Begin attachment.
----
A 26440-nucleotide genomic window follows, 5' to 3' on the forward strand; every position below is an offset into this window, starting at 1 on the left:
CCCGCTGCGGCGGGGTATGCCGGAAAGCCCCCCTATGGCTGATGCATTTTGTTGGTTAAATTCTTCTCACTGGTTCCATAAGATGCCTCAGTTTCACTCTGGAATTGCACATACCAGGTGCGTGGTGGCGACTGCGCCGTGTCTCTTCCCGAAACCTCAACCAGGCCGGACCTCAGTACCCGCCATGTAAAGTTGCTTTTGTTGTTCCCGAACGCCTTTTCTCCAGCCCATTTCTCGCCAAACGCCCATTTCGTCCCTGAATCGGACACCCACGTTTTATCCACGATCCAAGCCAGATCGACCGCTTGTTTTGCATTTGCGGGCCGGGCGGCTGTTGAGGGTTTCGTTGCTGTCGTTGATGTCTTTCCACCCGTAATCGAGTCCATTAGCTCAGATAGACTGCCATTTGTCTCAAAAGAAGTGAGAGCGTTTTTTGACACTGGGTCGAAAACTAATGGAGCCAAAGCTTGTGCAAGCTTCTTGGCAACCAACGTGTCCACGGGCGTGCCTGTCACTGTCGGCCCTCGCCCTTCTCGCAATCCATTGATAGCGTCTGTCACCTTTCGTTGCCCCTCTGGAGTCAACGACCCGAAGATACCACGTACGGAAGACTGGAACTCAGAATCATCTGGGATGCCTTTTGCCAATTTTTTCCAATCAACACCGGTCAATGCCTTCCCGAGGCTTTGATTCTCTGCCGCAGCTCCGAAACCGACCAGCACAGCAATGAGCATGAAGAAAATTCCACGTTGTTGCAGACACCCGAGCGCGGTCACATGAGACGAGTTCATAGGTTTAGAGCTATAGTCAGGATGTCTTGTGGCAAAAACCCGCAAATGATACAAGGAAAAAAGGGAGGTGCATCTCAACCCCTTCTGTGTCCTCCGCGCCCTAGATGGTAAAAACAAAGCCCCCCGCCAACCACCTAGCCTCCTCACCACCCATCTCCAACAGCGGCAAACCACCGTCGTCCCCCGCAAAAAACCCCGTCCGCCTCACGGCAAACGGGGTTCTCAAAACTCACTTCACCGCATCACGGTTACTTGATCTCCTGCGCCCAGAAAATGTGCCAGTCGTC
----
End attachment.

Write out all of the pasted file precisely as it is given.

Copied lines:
A 26440-nucleotide genomic window follows, 5' to 3' on the forward strand; every position below is an offset into this window, starting at 1 on the left:
CCCGCTGCGGCGGGGTATGCCGGAAAGCCCCCCTATGGCTGATGCATTTTGTTGGTTAAATTCTTCTCACTGGTTCCATAAGATGCCTCAGTTTCACTCTGGAATTGCACATACCAGGTGCGTGGTGGCGACTGCGCCGTGTCTCTTCCCGAAACCTCAACCAGGCCGGACCTCAGTACCCGCCATGTAAAGTTGCTTTTGTTGTTCCCGAACGCCTTTTCTCCAGCCCATTTCTCGCCAAACGCCCATTTCGTCCCTGAATCGGACACCCACGTTTTATCCACGATCCAAGCCAGATCGACCGCTTGTTTTGCATTTGCGGGCCGGGCGGCTGTTGAGGGTTTCGTTGCTGTCGTTGATGTCTTTCCACCCGTAATCGAGTCCATTAGCTCAGATAGACTGCCATTTGTCTCAAAAGAAGTGAGAGCGTTTTTTGACACTGGGTCGAAAACTAATGGAGCCAAAGCTTGTGCAAGCTTCTTGGCAACCAACGTGTCCACGGGCGTGCCTGTCACTGTCGGCCCTCGCCCTTCTCGCAATCCATTGATAGCGTCTGTCACCTTTCGTTGCCCCTCTGGAGTCAACGACCCGAAGATACCACGTACGGAAGACTGGAACTCAGAATCATCTGGGATGCCTTTTGCCAATTTTTTCCAATCAACACCGGTCAATGCCTTCCCGAGGCTTTGATTCTCTGCCGCAGCTCCGAAACCGACCAGCACAGCAATGAGCATGAAGAAAATTCCACGTTGTTGCAGACACCCGAGCGCGGTCACATGAGACGAGTTCATAGGTTTAGAGCTATAGTCAGGATGTCTTGTGGCAAAAACCCGCAAATGATACAAGGAAAAAAGGGAGGTGCATCTCAACCCCTTCTGTGTCCTCCGCGCCCTAGATGGTAAAAACAAAGCCCCCCGCCAACCACCTAGCCTCCTCACCACCCATCTCCAACAGCGGCAAACCACCGTCGTCCCCCGCAAAAAACCCCGTCCGCCTCACGGCAAACGGGGTTCTCAAAACTCACTTCACCGCATCACGGTTACTTGATCTCCTGCGCCCAGAAAATGTGCCAGTCGTC